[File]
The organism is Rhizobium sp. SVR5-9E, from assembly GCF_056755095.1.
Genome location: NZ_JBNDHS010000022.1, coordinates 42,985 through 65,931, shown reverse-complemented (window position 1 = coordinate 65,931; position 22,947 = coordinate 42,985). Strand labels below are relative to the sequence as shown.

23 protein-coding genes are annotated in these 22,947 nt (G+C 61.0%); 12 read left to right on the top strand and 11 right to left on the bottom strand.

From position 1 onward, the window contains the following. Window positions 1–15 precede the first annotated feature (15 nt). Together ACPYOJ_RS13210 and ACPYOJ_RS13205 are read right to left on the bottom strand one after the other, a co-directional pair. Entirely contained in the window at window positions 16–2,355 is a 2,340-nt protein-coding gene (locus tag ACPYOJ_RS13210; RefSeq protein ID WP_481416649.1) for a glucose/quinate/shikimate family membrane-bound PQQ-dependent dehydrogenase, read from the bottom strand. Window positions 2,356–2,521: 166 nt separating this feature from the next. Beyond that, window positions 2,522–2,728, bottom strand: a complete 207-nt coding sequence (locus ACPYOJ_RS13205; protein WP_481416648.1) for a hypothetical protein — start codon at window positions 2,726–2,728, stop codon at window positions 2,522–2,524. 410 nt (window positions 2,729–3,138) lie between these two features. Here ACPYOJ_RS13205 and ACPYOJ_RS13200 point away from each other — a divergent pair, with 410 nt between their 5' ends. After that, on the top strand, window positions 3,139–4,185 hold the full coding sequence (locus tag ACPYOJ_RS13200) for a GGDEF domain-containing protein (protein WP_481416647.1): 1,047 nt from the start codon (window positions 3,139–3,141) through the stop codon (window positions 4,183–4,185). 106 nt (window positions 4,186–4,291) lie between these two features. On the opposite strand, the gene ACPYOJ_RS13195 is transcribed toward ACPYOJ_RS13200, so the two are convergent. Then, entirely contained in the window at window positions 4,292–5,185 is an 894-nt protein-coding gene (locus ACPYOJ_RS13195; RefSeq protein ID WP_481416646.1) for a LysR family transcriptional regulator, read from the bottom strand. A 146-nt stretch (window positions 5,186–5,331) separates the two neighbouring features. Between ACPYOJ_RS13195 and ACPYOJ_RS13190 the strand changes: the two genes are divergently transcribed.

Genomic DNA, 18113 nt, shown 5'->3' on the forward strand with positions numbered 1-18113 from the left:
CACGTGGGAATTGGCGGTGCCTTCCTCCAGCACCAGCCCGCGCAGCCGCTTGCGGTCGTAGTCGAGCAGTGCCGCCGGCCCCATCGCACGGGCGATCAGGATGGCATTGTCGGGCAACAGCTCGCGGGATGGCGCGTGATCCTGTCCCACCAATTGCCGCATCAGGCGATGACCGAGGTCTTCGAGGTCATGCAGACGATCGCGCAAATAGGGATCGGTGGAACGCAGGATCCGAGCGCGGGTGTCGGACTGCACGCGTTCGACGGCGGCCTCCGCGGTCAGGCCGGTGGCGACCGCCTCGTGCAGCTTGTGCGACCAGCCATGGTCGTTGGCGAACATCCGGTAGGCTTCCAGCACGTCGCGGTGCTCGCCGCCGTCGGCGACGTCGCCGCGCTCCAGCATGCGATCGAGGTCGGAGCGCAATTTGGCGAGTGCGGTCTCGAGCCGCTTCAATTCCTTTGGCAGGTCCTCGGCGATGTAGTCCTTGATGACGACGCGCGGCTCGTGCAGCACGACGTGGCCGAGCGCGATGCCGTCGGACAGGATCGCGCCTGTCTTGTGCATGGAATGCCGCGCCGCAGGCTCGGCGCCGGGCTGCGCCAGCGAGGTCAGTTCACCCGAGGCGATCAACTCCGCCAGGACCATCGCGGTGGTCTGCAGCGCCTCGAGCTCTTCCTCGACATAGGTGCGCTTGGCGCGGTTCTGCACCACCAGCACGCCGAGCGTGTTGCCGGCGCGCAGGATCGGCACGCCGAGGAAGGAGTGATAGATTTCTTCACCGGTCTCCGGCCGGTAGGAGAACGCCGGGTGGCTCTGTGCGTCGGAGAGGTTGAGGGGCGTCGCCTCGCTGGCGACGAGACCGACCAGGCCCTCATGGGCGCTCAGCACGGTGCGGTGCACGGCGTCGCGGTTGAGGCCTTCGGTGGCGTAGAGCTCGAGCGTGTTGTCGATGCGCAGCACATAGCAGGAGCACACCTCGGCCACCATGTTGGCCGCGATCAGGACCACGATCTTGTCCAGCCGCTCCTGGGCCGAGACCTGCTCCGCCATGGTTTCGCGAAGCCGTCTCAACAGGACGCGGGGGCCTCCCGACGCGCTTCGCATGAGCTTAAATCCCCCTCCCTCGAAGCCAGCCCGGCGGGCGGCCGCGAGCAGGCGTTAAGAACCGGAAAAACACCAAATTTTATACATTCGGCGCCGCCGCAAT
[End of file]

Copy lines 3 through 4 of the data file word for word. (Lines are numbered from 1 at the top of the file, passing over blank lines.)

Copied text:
23 protein-coding genes are annotated in these 22,947 nt (G+C 61.0%); 12 read left to right on the top strand and 11 right to left on the bottom strand.

From position 1 onward, the window contains the following. Window positions 1–15 precede the first annotated feature (15 nt). Together ACPYOJ_RS13210 and ACPYOJ_RS13205 are read right to left on the bottom strand one after the other, a co-directional pair. Entirely contained in the window at window positions 16–2,355 is a 2,340-nt protein-coding gene (locus tag ACPYOJ_RS13210; RefSeq protein ID WP_481416649.1) for a glucose/quinate/shikimate family membrane-bound PQQ-dependent dehydrogenase, read from the bottom strand. Window positions 2,356–2,521: 166 nt separating this feature from the next. Beyond that, window positions 2,522–2,728, bottom strand: a complete 207-nt coding sequence (locus ACPYOJ_RS13205; protein WP_481416648.1) for a hypothetical protein — start codon at window positions 2,726–2,728, stop codon at window positions 2,522–2,524. 410 nt (window positions 2,729–3,138) lie between these two features. Here ACPYOJ_RS13205 and ACPYOJ_RS13200 point away from each other — a divergent pair, with 410 nt between their 5' ends. After that, on the top strand, window positions 3,139–4,185 hold the full coding sequence (locus tag ACPYOJ_RS13200) for a GGDEF domain-containing protein (protein WP_481416647.1): 1,047 nt from the start codon (window positions 3,139–3,141) through the stop codon (window positions 4,183–4,185). 106 nt (window positions 4,186–4,291) lie between these two features. On the opposite strand, the gene ACPYOJ_RS13195 is transcribed toward ACPYOJ_RS13200, so the two are convergent. Then, entirely contained in the window at window positions 4,292–5,185 is an 894-nt protein-coding gene (locus ACPYOJ_RS13195; RefSeq protein ID WP_481416646.1) for a LysR family transcriptional regulator, read from the bottom strand. A 146-nt stretch (window positions 5,186–5,331) separates the two neighbouring features. Between ACPYOJ_RS13195 and ACPYOJ_RS13190 the strand changes: the two genes are divergently transcribed.